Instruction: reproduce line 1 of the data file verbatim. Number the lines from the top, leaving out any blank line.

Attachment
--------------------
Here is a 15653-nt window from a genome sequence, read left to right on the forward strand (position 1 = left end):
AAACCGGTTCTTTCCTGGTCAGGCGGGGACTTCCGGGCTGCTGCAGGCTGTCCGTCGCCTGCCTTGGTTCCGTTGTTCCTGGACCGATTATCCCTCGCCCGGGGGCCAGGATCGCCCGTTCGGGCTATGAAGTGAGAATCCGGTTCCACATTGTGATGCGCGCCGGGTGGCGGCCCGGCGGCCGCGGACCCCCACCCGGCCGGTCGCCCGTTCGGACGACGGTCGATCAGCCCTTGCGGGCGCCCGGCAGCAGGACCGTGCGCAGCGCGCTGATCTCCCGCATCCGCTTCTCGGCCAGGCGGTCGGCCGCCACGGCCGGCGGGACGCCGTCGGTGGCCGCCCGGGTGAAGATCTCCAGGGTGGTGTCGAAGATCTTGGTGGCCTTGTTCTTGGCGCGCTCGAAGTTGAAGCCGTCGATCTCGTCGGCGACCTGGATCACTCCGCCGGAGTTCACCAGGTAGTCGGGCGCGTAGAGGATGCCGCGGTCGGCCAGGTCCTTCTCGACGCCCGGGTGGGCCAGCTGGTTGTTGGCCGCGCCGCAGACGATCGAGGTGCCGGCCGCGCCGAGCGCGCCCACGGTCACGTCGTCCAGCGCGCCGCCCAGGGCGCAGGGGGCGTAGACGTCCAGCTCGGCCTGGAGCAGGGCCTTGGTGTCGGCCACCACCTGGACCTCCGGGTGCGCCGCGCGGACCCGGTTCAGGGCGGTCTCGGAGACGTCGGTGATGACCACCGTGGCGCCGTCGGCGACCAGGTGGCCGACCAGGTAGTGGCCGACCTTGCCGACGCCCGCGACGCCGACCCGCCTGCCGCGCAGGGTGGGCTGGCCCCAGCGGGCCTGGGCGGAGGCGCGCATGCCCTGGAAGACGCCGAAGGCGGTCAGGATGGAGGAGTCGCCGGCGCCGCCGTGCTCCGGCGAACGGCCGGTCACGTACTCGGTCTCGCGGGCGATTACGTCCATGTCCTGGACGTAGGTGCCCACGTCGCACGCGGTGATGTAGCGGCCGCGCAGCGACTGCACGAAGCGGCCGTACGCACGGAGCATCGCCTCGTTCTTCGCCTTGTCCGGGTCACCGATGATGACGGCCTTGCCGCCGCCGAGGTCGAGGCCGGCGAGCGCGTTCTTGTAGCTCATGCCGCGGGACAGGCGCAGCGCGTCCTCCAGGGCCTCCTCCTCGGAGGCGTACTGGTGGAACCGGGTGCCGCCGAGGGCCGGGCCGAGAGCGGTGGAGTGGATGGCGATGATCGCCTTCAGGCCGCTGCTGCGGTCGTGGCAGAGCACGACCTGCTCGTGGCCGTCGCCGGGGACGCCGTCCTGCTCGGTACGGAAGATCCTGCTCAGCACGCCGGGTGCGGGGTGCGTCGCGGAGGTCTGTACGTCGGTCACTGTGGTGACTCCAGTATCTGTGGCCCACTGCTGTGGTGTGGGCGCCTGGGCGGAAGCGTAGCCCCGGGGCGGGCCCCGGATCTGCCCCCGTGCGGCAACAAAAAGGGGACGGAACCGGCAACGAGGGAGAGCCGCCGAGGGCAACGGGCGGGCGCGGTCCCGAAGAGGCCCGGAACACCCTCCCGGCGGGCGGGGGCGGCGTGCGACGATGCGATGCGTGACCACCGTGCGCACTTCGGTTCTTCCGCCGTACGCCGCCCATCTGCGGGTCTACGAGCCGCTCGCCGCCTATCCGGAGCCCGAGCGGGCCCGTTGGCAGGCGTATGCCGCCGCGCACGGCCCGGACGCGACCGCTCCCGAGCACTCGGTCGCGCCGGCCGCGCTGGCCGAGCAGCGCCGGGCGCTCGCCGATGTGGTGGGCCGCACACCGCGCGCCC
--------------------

Here is a 15653-nt window from a genome sequence, read left to right on the forward strand (position 1 = left end):